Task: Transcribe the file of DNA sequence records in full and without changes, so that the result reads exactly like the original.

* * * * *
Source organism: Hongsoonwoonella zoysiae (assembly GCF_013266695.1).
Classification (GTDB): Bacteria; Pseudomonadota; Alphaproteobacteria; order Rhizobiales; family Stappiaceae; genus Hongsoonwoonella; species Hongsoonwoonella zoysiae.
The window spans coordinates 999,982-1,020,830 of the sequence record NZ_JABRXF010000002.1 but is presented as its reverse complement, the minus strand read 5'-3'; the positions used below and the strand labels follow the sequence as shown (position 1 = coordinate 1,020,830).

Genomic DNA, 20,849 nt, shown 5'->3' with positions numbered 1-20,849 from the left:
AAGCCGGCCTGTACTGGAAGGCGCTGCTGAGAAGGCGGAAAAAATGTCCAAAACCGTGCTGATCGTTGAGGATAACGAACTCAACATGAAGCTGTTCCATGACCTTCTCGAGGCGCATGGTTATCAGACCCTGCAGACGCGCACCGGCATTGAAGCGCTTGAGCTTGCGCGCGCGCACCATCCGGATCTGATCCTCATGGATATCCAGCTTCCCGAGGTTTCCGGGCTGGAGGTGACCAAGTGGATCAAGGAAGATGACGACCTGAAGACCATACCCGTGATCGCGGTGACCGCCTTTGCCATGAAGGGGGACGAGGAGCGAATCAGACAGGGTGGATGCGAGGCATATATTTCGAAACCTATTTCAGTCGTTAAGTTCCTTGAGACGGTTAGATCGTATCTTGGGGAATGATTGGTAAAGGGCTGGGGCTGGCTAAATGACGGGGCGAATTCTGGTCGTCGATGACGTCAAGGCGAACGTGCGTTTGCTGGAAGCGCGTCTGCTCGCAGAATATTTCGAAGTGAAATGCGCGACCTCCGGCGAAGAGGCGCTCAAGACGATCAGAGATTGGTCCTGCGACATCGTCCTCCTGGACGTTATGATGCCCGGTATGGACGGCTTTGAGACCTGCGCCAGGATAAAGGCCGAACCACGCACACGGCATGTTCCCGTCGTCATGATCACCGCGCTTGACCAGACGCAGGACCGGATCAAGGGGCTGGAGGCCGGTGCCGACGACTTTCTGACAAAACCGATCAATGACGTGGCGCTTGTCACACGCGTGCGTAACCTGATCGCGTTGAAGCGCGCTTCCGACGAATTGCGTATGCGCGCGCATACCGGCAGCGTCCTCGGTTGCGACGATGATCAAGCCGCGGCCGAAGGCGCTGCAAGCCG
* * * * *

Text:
Source organism: Hongsoonwoonella zoysiae (assembly GCF_013266695.1).
Classification (GTDB): Bacteria; Pseudomonadota; Alphaproteobacteria; order Rhizobiales; family Stappiaceae; genus Hongsoonwoonella; species Hongsoonwoonella zoysiae.
The window spans coordinates 999,982-1,020,830 of the sequence record NZ_JABRXF010000002.1 but is presented as its reverse complement, the minus strand read 5'-3'; the positions used below and the strand labels follow the sequence as shown (position 1 = coordinate 1,020,830).

Genomic DNA, 20,849 nt, shown 5'->3' with positions numbered 1-20,849 from the left:
AAGCCGGCCTGTACTGGAAGGCGCTGCTGAGAAGGCGGAAAAAATGTCCAAAACCGTGCTGATCGTTGAGGATAACGAACTCAACATGAAGCTGTTCCATGACCTTCTCGAGGCGCATGGTTATCAGACCCTGCAGACGCGCACCGGCATTGAAGCGCTTGAGCTTGCGCGCGCGCACCATCCGGATCTGATCCTCATGGATATCCAGCTTCCCGAGGTTTCCGGGCTGGAGGTGACCAAGTGGATCAAGGAAGATGACGACCTGAAGACCATACCCGTGATCGCGGTGACCGCCTTTGCCATGAAGGGGGACGAGGAGCGAATCAGACAGGGTGGATGCGAGGCATATATTTCGAAACCTATTTCAGTCGTTAAGTTCCTTGAGACGGTTAGATCGTATCTTGGGGAATGATTGGTAAAGGGCTGGGGCTGGCTAAATGACGGGGCGAATTCTGGTCGTCGATGACGTCAAGGCGAACGTGCGTTTGCTGGAAGCGCGTCTGCTCGCAGAATATTTCGAAGTGAAATGCGCGACCTCCGGCGAAGAGGCGCTCAAGACGATCAGAGATTGGTCCTGCGACATCGTCCTCCTGGACGTTATGATGCCCGGTATGGACGGCTTTGAGACCTGCGCCAGGATAAAGGCCGAACCACGCACACGGCATGTTCCCGTCGTCATGATCACCGCGCTTGACCAGACGCAGGACCGGATCAAGGGGCTGGAGGCCGGTGCCGACGACTTTCTGACAAAACCGATCAATGACGTGGCGCTTGTCACACGCGTGCGTAACCTGATCGCGTTGAAGCGCGCTTCCGACGAATTGCGTATGCGCGCGCATACCGGCAGCGTCCTCGGTTGCGACGATGATCAAGCCGCGGCCGAAGGCGCTGCAAGCCG